by Barry Kent MacKay,
Senior Program Associate
Born Free USA's Canadian Representative
Barry is an artist, both with words and with paint. He has been associated with our organization for nearly three decades and is our go-to guy for any wildlife question. He knows his animals — especially birds — and the issues that affect them. His blogs will give you just the tip of his wildlife-knowledge iceberg, so be sure to stay and delve deeper into his Canadian Project articles. If you like wildlife and reading, Barry's your man. (And we're happy to have him as part of our team, too!)
(Editor’s note: This is the eighth in a two-month series of blogs written by Barry from Canada and, from her perch at our Sacramento headquarters in Northern California, Senior Program Associate Monica Engebretson. Their “blog-off” is part of Born Free USA’s celebration of National Bird Day, which every year falls on Jan. 5.)
Many U.S. citizens seem to think that the problem of capturing and trading wild parrots for the pet trade was solved with the passage of the U.S. Wild Bird Conservation Act in 1992, which effectively reduced the United States from the largest importer of wild-caught birds to one of the smallest. The passage of the act was a major victory.
We won the battle but we have not yet won the war.
Trade in parrots internationally and within their countries of origin remains a major threat to global parrot populations and causes immense suffering to thousands of individual parrots.
Poor to no enforcement of international and local laws continues to be a major conservation challenge, especially where illegal practices are viewed as socially acceptable at the local level. In Latin America, illegal wildlife trade is second only to narcotics trade, and parrots are one of the most affected. The beauty and charisma of parrots have combined to become their curse. Magnificent scarlet macaws once flew in abundance over much of Latin America. Today their numbers have drastically fallen as the beautiful birds are under constant and sustained threat from deforestation and poaching.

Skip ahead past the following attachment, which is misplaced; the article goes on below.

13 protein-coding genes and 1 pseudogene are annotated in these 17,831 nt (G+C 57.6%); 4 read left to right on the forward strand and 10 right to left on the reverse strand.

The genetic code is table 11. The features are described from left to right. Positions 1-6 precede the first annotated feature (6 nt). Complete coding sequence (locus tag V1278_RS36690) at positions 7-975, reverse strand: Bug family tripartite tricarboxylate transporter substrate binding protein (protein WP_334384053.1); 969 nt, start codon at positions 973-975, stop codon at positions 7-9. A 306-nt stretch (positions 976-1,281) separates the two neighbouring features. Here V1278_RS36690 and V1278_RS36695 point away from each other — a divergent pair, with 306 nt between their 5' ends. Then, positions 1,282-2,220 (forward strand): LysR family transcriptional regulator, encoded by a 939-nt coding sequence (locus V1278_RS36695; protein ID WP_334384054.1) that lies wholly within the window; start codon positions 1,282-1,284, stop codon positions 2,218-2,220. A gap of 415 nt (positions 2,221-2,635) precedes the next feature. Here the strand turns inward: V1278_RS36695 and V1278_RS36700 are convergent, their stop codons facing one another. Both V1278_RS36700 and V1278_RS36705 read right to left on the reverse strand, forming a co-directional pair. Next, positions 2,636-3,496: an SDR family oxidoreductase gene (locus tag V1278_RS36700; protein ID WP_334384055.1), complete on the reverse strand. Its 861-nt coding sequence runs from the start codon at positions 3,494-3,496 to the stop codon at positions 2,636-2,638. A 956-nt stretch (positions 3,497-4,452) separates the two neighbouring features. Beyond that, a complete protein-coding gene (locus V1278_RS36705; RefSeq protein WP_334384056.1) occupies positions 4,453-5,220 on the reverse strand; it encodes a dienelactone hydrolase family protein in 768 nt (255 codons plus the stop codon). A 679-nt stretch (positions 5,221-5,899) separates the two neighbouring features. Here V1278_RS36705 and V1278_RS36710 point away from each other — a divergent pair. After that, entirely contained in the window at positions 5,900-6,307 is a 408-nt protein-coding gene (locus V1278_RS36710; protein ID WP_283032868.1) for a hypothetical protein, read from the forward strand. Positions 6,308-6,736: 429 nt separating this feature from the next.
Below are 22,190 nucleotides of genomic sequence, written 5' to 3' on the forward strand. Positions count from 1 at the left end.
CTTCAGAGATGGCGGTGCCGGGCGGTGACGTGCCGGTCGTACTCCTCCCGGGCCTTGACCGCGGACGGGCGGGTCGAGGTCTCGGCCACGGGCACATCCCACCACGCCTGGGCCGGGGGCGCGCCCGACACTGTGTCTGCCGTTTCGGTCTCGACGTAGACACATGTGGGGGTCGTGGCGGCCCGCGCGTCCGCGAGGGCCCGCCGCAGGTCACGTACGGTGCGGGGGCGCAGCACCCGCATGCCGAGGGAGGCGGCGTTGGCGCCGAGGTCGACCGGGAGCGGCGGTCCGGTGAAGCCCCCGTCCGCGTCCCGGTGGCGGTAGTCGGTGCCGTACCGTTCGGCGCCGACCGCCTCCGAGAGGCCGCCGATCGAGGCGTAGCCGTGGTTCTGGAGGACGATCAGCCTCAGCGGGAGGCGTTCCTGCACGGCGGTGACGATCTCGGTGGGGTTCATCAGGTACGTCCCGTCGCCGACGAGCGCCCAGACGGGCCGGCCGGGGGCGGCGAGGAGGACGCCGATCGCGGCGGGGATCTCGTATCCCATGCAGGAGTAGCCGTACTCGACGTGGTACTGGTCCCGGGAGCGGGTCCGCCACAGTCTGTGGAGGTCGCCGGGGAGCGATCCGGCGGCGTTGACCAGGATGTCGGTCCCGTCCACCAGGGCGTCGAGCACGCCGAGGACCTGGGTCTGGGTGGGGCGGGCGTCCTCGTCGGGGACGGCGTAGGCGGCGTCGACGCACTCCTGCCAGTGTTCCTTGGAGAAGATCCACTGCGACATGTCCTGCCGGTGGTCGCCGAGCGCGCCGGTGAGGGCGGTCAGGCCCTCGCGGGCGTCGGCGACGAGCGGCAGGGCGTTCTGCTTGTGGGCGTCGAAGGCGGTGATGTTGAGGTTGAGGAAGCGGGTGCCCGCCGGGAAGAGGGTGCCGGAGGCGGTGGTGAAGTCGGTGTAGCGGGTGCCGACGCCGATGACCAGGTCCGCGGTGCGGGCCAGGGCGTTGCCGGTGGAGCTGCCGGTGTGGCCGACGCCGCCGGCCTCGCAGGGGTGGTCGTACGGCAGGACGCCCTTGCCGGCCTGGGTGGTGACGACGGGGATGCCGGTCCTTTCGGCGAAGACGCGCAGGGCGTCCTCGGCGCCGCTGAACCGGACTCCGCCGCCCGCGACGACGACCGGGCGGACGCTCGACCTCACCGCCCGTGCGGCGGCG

But here is some good news.
A project in Honduras that is supported in part by Born Free USA has been a resounding success. With the support from Born Free and others, the communities of Rus Rus and Mabita organized parrot patrols to combat poaching.
As a direct result of their efforts, 11 scarlet macaw chicks confiscated directly from poachers were to be given care until they are old enough to fly. So far, six of the chicks are now flying free and returning the enclosure at night for food and protection.
Because of the “parrot patrols” these young parrots will be able to stay in the wild near to their flocks and families, instead of spending the rest of their lives in small cages.The confiscation and release of confiscated birds back into the wild is no easy task, but this amazing dedicated team and community made this miracle a reality.
They need our continued support to keep scarlet macaws flying free in Honduras!
Recently I received this e-mai from Dr. LoraKim Joyner of Lafeber Conservation and Wildlife:
“I just sent the last of the Born Free funds to pay for the free flying macaws in Mabita, Honduras. Your donation has literally kept those birds flying free near their parents and extended families. The local people were able to confiscate 11 birds and release them, softly. They still have to feed them daily and your funds allowed for cages, transport, and the daily feeding. Now we are looking for funds to pay the parrot patrols for the coming year.”
Find out more about how you can help keep scarlet macaws flying free.